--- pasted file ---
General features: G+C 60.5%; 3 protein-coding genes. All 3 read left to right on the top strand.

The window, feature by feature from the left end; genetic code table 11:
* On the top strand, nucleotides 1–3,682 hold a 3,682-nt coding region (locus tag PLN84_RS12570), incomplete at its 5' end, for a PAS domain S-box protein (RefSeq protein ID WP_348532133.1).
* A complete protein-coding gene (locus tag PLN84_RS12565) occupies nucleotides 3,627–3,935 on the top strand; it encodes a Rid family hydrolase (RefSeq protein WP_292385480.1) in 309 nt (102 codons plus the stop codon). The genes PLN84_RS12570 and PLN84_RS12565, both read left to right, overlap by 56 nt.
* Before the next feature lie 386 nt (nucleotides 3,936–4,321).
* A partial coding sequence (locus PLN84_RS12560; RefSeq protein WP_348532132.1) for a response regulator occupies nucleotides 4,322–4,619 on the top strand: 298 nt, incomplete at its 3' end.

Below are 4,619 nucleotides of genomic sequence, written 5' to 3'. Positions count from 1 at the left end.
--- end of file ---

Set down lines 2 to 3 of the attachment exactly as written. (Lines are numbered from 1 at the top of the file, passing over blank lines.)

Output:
The window, feature by feature from the left end; genetic code table 11:
* On the top strand, nucleotides 1–3,682 hold a 3,682-nt coding region (locus tag PLN84_RS12570), incomplete at its 5' end, for a PAS domain S-box protein (RefSeq protein ID WP_348532133.1).